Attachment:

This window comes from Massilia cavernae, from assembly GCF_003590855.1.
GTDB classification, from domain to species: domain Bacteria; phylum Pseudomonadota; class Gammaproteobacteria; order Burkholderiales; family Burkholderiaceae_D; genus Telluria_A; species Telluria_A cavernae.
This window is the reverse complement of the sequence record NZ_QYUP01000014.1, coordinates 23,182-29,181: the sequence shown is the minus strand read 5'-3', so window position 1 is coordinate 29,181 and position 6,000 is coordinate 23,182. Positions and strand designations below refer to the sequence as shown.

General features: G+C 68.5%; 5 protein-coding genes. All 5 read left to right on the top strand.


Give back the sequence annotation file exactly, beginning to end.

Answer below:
This window comes from Massilia cavernae, from assembly GCF_003590855.1.
GTDB classification, from domain to species: domain Bacteria; phylum Pseudomonadota; class Gammaproteobacteria; order Burkholderiales; family Burkholderiaceae_D; genus Telluria_A; species Telluria_A cavernae.
This window is the reverse complement of the sequence record NZ_QYUP01000014.1, coordinates 23,182-29,181: the sequence shown is the minus strand read 5'-3', so window position 1 is coordinate 29,181 and position 6,000 is coordinate 23,182. Positions and strand designations below refer to the sequence as shown.

General features: G+C 68.5%; 5 protein-coding genes. All 5 read left to right on the top strand.